Telephone Instrument Attacks

Perhaps the most insidious and least recognized method of eavesdropping on room conversations is by telephone bugging or a hookswitch bypass.

The hookswitch bypass is a technique for room bugging which enables a telephone instrument to transmit room audio while the handset is in the on-hook position. This attack includes various methods by which the telephone instrument is modified or rewired to convert it to a continual listening device, even when it is hung up.

This simple technique usually allows the eavesdropper to intercept both telephone and room conversations without having to be concerned about hiding devices, running wires, or changing batteries within the target area.

There are several reasons why the telephone, as a listening device, is preferable to other bugging techniques:

The telephone, with up to three possible microphones or transducers (the transmitter, typically a carbon or electret microphone, the magnetic earphone receiver, and the ringer circuit), is usually at an optimum location to accomplish eavesdropping in a target area. An additional microphone could also be installed within the telephone instrument by an eavesdropper.

The telephone system provides conductors to carry the acquired audio to a listening post. Because the microphones and conductors are inherent to the telephone, there are no concealment requirements.

No power is required in the target area, since the power used is either telephone system power or provided from the listening post. Therefore, battery replacement is not necessary. Eavesdropping on telephone conversations is indeed a threat; however, far more critical information is frequently uttered after the telephone call has ended. this is particularly true in an office with the telephone on the desk or credenza, which is typically the center of most conversations.

A hookswitch bypass is the perfect eavesdropping method for gathering the maximum amount of intelligence.

Telephone Instrument Hookswitch Bypass

There are several variations of hookswitch bypass types. The three general categories of hookswitch bypass types are: Passive, Active, and Ringer. Application variations include online, whereby the connection between the telephone and the exchange is maintained, and offline, whereby the connection to the exchange is automatically or manually broken.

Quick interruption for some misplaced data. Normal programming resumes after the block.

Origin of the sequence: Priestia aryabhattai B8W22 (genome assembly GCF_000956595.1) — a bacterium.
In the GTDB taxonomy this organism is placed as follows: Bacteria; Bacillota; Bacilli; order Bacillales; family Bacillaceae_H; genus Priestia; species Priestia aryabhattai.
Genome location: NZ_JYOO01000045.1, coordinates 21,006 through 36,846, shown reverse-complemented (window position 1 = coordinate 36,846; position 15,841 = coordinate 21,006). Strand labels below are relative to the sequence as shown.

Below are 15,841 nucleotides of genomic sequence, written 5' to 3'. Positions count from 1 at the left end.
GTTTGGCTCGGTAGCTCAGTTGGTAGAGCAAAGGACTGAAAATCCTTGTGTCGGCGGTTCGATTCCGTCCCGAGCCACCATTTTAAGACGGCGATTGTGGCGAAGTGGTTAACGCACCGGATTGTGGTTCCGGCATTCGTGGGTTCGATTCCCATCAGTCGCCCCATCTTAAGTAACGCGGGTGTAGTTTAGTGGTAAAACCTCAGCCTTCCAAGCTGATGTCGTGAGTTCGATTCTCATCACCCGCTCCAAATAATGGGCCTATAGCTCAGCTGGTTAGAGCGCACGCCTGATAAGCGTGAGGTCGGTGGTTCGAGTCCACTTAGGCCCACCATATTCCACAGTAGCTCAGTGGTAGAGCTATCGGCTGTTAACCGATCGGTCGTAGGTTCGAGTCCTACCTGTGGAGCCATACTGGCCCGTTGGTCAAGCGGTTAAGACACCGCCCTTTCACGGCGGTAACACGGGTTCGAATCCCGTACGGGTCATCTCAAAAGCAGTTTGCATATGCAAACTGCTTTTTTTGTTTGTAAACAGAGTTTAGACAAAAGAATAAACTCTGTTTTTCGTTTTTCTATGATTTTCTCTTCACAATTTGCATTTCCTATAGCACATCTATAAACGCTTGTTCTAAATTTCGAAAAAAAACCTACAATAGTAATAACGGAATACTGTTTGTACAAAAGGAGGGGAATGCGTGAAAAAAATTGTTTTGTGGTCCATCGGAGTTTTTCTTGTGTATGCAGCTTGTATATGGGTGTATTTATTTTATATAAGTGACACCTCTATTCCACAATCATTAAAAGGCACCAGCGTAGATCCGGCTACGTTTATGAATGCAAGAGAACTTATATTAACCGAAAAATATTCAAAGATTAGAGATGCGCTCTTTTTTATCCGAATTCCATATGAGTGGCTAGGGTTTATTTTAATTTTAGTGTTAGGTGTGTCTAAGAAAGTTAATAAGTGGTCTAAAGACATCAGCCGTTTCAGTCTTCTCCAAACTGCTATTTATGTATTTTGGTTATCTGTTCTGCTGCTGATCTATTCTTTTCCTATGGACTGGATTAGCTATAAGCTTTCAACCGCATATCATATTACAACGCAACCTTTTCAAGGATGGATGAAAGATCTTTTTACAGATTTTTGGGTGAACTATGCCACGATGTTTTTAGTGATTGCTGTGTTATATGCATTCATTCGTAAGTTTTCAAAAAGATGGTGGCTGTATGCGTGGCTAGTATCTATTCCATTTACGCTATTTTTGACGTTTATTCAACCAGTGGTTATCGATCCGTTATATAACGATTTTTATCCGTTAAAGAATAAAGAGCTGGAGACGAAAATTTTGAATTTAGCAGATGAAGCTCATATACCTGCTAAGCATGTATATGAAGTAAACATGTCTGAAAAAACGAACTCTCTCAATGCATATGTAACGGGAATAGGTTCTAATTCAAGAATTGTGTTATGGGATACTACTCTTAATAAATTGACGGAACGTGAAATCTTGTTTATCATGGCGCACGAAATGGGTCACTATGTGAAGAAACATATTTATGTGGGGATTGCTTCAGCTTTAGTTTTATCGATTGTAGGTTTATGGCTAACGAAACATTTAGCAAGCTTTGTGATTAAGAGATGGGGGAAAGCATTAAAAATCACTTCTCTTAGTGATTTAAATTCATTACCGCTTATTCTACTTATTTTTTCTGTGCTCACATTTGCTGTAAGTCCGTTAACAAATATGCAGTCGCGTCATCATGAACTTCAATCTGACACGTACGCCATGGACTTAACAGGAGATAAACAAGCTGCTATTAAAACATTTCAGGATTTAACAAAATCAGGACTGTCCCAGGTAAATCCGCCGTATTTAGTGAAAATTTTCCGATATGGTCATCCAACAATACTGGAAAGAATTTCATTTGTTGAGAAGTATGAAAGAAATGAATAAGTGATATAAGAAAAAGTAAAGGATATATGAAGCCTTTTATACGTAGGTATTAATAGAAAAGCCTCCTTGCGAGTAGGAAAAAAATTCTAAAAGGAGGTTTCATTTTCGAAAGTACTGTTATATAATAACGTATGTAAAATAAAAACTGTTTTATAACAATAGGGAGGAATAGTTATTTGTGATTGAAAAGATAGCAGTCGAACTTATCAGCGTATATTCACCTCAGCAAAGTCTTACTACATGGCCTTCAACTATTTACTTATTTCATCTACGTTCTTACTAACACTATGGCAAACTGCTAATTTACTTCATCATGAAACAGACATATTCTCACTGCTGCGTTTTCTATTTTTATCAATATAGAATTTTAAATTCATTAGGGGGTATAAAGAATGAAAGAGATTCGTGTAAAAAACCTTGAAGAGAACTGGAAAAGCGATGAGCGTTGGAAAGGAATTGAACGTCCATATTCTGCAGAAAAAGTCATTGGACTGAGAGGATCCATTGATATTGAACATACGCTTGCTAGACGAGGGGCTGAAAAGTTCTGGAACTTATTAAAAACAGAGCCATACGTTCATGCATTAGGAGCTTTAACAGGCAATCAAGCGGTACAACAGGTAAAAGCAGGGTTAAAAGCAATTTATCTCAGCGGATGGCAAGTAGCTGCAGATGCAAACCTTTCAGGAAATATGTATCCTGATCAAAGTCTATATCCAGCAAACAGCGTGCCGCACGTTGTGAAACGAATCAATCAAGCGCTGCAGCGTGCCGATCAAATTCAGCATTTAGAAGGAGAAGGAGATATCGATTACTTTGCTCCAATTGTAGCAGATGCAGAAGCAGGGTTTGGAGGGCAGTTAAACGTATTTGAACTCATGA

Passive
Passive bypassing techniques are characterized as requiring no active devices in the telephone instrument. This technique provides for monitoring all on-going telephone conversations, as well as room conversations.
- Resistance/capacitance bypass
- Capacitance bypass
- Third wire bypass
- Ground return bypass
- Spare pair bypass

Active
Active bypassing techniques are characterized by the application of some external activation, without which the device will not function. Consequently, active devices can be turned on and off at will to monitor select room conversations.
Reverse biased diode
Neon tube
Four layer device
Infinity Transmitter

Ringer
This threat is one which is inherent in U.S. telephones and involves the fact that the telephone ringer, in some instruments, is a dynamic transducer. The ringer coil, loosely mounted on its core, is contiguous to a permanent magnet. As with a dynamic microphone, vibrations cause the coil to move in the flux field of the magnet and a voltage similar to room audio is transmitted down the telephone line. Normally, the audio quality is poor; however, occasionally a ringer is encountered which provides excellent audio. It should be noted that the ringer is on the out-going side of the hookswitch and, consequently, is always available to the eavesdropper without access to the telephone instrument.

Infinity Transmitter
The infinity transmitter or harmonica bug is an active device. When called, the device within the target telephone instrument is activated by a special tone signal, typically generated from the calling (eavesdropper) telephone. The infinity transmitter is designed to answer the call to the target telephone instrument before the target telephone rings. From this point on, conversations in the room are monitored by the eavesdropper at his telephone. The conventional infinity transmitter will not function properly on an ESS. However, variations are available, which would allow this device to function properly on an ESS telephone system.

Keep Alive
Another type of active hookswitch bypass is known as a keep alive. This attack requires the eavesdropper to call the target's telephone instrument. The device activates when the target answers the telephone call. After the target hangs up the telephone, the circuit remains closed, as if the telephone is still off-hook. From this point, conversations in the room are monitored by the eavesdropper at his telephone. After the eavesdropper hangs up, the telephone company's supervisory circuits will return the target's telephone line to an on-hook condition.

Aside from telephone line and telephone instruments, eavesdroppers may also choose to use Telephone System Attacks.